Why is Route 66 famous?

Route 66 isn’t just a road that is loved by Americans, it’s famous the world over and each year thousands of people ride along it from Chicago to Santa Monica to fulfil a bucket list item. So why is Route 66 famous and why does it attract so many tourists?

As well as having a catchy name, Route 66 has been the subject of songs, books, movies and even video games. Each thing has cemented the road in the minds of people and endured through the years.

You have:

  • iconic road signs
  • songs about the road
  • catchy nicknames like ‘Main Street of America’
  • nostalgia everywhere from old cars to small towns
  • an epic 2000+ mile adventure
  • classic books featuring the history
  • even a Disney film!

I mean, can you even say the phrase ‘get your kicks’ without adding ‘on Route 66’ to it?

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A note from the writer: Hey! I’m Kirsty and I’m a Route 66 enthusiast – I first became obsessed almost 20 years ago and then first visited in 2014. I’ve recently just come back from my last trip too! Comment below if you have any questions about your road trip and I’ll get back to you ASAP – or join me in my free FB group here.

I’d always known about Route 66, it was just there in my memory as a ‘thing’ but what really ignited it for me, as someone not American, was the Disney Cars film. I think, for me, Route 66 just always symbolised ‘old time America’ and had quite a timeless feel about it.

What makes Route 66 so popular?

Route 66 is incredibly popular to drive right now, even though it’s not actually a designated highway any more.

So why is it so popular? What makes it such a draw?


The biggest demographic of people traveling the road is older and retired people. Many of them may have taken road trips when they were young and they are looking to recreate that by going down Route 66.

The road is full of things that hark back to the past too from old cars dotted along the road to old signs and historic buildings. For anyone who loves history or just wants a bit of an old fashioned vacation Route 66 fits the bill.

The epic length.

Coming in at over 2000 miles this isn’t just a short road trip. You’ll need probably a minimum of 2 weeks to do it justice and even then you might miss stuff. For some a road trip of this length is quite a challenge!


Route 66 has some amazing, home grown food that will entice anyone to give it a go. You want classic American food from burgers to pancakes? How about some more spicy options once you get to the South West? It’s all here and all from local businesses too!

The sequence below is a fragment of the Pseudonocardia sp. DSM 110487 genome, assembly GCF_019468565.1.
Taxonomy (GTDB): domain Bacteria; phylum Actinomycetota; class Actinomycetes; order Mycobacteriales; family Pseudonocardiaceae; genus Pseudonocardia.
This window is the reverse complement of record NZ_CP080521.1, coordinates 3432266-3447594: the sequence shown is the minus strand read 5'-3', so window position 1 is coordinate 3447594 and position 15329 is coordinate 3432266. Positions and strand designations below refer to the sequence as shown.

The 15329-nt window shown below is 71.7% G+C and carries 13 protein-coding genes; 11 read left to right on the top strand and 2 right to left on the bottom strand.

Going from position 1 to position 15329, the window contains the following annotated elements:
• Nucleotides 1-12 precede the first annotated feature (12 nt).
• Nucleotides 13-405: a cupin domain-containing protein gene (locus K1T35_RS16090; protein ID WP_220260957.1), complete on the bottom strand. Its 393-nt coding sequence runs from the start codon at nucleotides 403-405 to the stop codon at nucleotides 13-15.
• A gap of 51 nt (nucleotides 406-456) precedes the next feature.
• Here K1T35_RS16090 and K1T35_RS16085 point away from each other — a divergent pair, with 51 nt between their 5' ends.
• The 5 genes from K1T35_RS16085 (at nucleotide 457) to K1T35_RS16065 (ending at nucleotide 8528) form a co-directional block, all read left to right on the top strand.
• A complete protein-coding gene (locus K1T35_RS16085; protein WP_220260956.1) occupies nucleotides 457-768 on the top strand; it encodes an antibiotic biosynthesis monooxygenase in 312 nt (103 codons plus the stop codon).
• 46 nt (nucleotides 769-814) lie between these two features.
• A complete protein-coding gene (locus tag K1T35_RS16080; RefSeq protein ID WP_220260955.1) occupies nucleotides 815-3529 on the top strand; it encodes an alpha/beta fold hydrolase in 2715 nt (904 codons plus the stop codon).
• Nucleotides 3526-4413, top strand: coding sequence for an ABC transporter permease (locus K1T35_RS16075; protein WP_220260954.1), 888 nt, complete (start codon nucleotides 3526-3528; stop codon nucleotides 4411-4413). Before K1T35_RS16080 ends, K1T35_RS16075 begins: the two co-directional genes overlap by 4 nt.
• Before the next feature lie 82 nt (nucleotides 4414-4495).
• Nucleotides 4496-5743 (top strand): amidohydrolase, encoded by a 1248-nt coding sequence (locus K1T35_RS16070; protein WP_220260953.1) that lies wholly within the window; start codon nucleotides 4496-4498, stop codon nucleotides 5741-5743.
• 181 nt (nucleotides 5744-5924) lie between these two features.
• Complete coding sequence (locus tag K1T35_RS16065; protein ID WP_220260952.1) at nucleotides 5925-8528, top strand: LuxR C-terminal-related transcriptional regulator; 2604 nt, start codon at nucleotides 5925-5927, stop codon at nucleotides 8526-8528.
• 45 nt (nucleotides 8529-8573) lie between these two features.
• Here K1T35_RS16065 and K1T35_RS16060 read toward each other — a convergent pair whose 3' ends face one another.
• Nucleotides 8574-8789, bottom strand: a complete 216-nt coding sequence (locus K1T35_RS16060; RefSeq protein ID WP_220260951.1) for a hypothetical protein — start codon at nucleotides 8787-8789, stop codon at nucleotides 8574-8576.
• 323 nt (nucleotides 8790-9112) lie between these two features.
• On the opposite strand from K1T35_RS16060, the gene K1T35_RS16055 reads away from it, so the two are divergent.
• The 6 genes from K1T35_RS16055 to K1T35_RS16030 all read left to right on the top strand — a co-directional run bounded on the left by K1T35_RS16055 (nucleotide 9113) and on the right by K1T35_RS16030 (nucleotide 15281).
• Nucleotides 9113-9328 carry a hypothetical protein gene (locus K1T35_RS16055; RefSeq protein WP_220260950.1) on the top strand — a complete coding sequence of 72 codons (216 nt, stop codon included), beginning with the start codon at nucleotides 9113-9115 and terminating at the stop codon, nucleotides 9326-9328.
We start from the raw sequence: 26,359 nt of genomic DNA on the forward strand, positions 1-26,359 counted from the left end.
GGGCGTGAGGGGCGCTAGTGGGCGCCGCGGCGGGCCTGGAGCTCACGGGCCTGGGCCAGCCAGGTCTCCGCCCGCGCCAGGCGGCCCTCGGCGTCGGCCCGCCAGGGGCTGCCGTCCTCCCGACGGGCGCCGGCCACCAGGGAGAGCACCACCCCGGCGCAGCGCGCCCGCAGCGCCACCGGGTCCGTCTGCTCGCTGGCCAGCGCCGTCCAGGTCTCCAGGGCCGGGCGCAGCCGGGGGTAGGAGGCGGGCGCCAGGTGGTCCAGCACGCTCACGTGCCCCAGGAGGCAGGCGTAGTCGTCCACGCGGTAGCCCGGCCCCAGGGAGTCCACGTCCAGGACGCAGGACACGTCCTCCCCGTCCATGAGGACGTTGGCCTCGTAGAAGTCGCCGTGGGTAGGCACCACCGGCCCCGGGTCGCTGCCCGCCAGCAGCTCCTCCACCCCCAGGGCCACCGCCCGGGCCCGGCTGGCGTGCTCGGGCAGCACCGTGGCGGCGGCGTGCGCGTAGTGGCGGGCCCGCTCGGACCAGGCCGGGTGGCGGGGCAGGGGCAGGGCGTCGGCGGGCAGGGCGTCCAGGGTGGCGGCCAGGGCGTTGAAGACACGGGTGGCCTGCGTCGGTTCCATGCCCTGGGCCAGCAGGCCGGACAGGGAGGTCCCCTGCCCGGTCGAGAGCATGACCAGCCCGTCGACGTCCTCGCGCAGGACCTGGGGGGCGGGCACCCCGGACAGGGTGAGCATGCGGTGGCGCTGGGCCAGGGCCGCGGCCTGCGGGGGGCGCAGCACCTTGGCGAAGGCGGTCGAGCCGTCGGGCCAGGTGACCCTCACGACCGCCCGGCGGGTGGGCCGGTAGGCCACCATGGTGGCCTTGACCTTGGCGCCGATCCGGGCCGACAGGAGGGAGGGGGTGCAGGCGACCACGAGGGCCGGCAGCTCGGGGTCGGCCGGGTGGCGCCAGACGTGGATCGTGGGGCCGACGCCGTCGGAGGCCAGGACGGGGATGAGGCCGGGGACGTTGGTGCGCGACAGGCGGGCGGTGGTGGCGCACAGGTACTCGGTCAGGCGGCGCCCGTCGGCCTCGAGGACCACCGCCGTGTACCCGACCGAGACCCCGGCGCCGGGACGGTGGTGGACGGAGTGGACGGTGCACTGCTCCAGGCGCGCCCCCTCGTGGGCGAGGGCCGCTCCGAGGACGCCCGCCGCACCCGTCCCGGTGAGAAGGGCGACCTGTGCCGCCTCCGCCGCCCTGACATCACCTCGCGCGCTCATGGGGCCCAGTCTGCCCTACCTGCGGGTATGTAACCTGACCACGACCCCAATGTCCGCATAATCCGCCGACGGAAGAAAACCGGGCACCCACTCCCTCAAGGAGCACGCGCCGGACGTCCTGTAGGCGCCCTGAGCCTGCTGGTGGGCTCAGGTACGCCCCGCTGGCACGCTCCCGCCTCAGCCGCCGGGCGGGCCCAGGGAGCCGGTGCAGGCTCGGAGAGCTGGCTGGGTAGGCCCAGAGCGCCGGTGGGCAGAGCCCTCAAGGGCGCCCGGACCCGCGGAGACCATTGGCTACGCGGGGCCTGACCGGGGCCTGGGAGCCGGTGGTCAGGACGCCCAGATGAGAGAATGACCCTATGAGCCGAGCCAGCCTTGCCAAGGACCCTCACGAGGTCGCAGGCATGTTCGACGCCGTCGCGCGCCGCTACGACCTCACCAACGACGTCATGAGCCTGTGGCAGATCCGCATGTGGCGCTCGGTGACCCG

Bucket list

The famous trip has ended up on so many people’s bucket lists lately that more and more people are just striving to tick it off.


Parts of Route 66 can be accessed easily from so many places in the US and also overseas. It traverses eight states and goes through lots of well connected major cities so there’s always a good place to pick it up. You, of course, don’t have to do the whole of the route and if you’re happy just traveling a short piece of it you can pick and choose any part that you can get to.

Why is Route 66 Historic?

The creation, popularity and demise of Route 66 has been set around some major events in US history and as such it’s actually a really important historic monument. This is why it’s being protected and revived in many places along the route.

Route 66 began when paved roads weren’t even a thing in the west of the US and it’s grown up around the growth of the car as a way of life. It was there as families wanted to have a vacation and explore more of the country.

It saw the migration of many people after the depression and the dust bowl catastrophe in Oklahoma. Some went westward to California in search of a better life (as told in the book The Grapes of Wrath) and some went north to Chicago and the industrial cities of the mid west.

Route 66 tells the story of westward expansion in more modern times but also of the endless desire to move forward with technology. Route 66 overtook the railroads which were the peak of transport at their time and then saw as Interstates and other highways overtook it afterwards. Towns were bypassed, with some turning to ghost towns, as cars and trucks improved and didn’t need the endless stops any more.

Why is Route 66 so important?

So after the history and the popularity, why is Route 66 so important and why should it be protected?

I guess we’ll all have differing opinions about this. For me, it’s so easy for history to be lost – we see it constantly with the loss of different mom and pop businesses on the road every month or so. Route 66 tells a story of the 20th century and how the US changed then. Some of it is a bit old fashioned and some of it has certainly out of date stereotypes, but it’s important to know why it was like that and not airbrush it out of our memories.

The other big part of Route 66 that is so important for me is that it is by and large kept alive by small and locally run businesses. When you drive the road you really do make a difference to the people who live alongside it. By eating at local diners that get their food from local farms, money stays in the economy.

It’s not often that vacations can do good in this world, but a trip on Route 66 can.

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Links For Your Route 66 trip

Get your Route 66 guidebook on Amazon

Get your car rental quote at Discover Cars

Book Motels at Booking.com or Hotels.com

Check Flights at Skyscanner

Photo of author

Kirsty Bartholomew

Kirsty Bartholomew became obsessed with Route 66 after taking her kids to see Cars at the cinema way back in 2006. She first visited in 2014 and it didn't help the obsession at all. She now writes about the road, the history and hopes to encourage others to visit and keep it alive.

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